U.S. Open 2022: The smartest golf team in the States tells you how to play The Country Club
Sophomore Brian Ma (left) and freshman Jeffrey Fang (right) decipher a tricky putt at The Country Club.
It’s one thing to know your home course well as a casual golfer. You can advise a member-guest partner what side of the fairway to favor and which bunkers to avoid. But when you’re a Division I college golfer, the ins and outs of your team’s home track become firmly etched in your brain shortly after arriving on campus. It’s more than just a training ground, it’s the stage where you go head-to-head with your teammates, where weekly qualifying rounds determine who makes the travel squad and who doesn’t.
For the first time since 1988, the U.S. Open is returning to The Country Club, and to an area in metropolitan Boston with a large number of prestigious colleges and universities. Among them is the oldest and most revered college in the country, Harvard, which has long sent its golf team to practice at the site of the 2022 U.S. Open.
During the season, the Harvard squads have access to TCC on weekdays, practices usually being held at Brookline on Tuesdays, Wednesdays, Thursdays and some Fridays. TCC has 27 holes on its property: an 18-hole championship course and a nine-hole course called the Primrose. The U.S. Open routing will be a unique combination of holes from both courses. Although the Harvard team typically plays the front nine of the championship course most often, there isn’t a hole or shot that they aren’t familiar with.
We asked three Harvard players—freshman Jeffrey Fang, sophomore Brian Ma, and freshman Diego Saavedra-Davila—what it takes to both succeed and fail at the old-style major venue. From defining course features to hole-specifc strategy, these three student-athletes gave us exclusive insight on how to play The Country Club.
Senior Oliver Cordeiro chips from TCC's tangled rough.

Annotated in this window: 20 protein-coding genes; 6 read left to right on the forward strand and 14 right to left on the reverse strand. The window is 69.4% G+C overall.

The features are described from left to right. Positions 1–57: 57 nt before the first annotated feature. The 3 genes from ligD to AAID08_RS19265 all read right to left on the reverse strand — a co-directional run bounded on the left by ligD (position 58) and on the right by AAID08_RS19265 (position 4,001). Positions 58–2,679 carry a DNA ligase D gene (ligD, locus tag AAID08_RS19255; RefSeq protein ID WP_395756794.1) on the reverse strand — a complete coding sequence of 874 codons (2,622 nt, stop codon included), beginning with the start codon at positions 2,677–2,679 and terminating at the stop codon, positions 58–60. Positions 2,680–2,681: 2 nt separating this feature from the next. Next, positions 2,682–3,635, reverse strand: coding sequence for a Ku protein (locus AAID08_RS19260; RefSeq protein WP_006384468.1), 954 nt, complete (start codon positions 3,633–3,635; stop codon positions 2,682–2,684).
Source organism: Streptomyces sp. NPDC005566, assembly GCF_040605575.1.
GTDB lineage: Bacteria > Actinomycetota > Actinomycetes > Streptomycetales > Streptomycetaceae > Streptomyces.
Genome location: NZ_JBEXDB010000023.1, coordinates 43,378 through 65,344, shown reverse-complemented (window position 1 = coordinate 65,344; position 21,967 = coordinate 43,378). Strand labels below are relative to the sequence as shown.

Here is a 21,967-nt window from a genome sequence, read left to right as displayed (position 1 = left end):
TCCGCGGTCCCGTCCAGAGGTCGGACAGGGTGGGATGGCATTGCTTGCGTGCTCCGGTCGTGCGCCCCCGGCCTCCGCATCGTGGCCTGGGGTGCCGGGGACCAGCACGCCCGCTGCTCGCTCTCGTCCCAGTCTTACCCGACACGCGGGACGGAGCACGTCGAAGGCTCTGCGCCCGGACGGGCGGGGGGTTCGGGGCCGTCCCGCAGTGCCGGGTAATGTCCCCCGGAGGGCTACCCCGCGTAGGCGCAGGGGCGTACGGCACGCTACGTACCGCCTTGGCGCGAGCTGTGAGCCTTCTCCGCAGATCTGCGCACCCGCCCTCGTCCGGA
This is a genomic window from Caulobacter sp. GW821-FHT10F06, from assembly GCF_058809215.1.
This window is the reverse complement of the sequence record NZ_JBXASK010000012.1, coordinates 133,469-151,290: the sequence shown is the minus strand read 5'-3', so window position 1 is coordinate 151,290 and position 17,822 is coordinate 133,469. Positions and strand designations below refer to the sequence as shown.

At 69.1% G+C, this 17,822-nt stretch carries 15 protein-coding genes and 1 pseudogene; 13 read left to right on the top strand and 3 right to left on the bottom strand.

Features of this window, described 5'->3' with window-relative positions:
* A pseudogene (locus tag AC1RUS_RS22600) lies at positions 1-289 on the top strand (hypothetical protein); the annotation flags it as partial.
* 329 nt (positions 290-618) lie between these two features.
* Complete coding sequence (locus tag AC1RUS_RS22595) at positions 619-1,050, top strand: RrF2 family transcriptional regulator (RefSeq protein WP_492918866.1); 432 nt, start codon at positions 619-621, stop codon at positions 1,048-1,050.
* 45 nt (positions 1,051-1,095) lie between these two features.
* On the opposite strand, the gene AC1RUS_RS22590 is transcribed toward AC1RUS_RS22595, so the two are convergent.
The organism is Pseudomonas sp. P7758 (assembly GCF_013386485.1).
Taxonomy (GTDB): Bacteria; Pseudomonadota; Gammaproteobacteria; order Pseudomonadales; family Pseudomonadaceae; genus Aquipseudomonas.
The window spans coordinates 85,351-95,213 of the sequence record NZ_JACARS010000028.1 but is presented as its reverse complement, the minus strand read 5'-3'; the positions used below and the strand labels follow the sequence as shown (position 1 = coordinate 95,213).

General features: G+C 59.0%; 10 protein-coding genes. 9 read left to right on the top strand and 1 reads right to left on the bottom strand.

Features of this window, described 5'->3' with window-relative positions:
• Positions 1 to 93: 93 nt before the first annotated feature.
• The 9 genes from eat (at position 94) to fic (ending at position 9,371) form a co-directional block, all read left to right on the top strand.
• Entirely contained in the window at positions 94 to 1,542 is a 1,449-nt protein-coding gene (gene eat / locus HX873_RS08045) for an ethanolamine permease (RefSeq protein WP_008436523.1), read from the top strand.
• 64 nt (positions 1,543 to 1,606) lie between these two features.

Like any U.S. Open venue, The Country Club will place a premium on finding fairways thanks to the USGA’s fondness for gnarly, penal rough. But according to the Harvard players, Brookline’s rough is more than just frustratingly difficult to escape, it’s painfully unpredictable.
“Even when there isn’t a tournament [coming up], the rough at TCC is very thick, and it’s very tangled,” said Ma, who led the Ivy League with a 71.89 scoring average this past season. “The ball will sometimes nestle into the rough and even if you’re just a foot off the green, you’re going to have to play that shot like a bunker shot.”
At TCC, there are serious decisions to be made when you’re standing over a dicey lie in the rough with a precise shot required to hit the green. Fang, an Economics major, swears by maintaining a consistent strategy when it comes to those confusing lies.
“If your ball is sitting up and it’s down grain, you can play it as a semi-normal shot. But you should probably always assume you might catch a flyer lie. When you’re into the grain and the ball is sitting down, it’s difficult to tell if it will come out dead at 70 percent of the power that you were intending, or come off as a flyer with zero spin and 10 percent more carry and roll out,” Fang said. “I take the conservative play. I always assume that it’s going to be a flier and play it short. My shots are usually short of the pin, or worst case, really short of the green. But long is not the place to be at TCC.”
Saavedra-Davila puts things in simpler terms: “When you drive it in the rough, good luck advancing it more than 150 yards.”
The treacherous third
When asked about TCC’s hardest tee shot, the Harvard guys were quick to mention the unconventionally shaped third hole. The 499-yard par 4 features a snakey fairway that weaves in and out of fescue-covered mounds, which are a course signature. Like many of the shots pros will encounter at TCC, there’s a decision to be made.
“Long hitters might test their luck and see if they can muscle drives past the cliff, or players will drop back 40 yards and guarantee themselves a 200- to 220-yard approach shot from the fairway,” Ma said. “I think the average player should use a 2-iron or 5-wood to stay out of trouble.”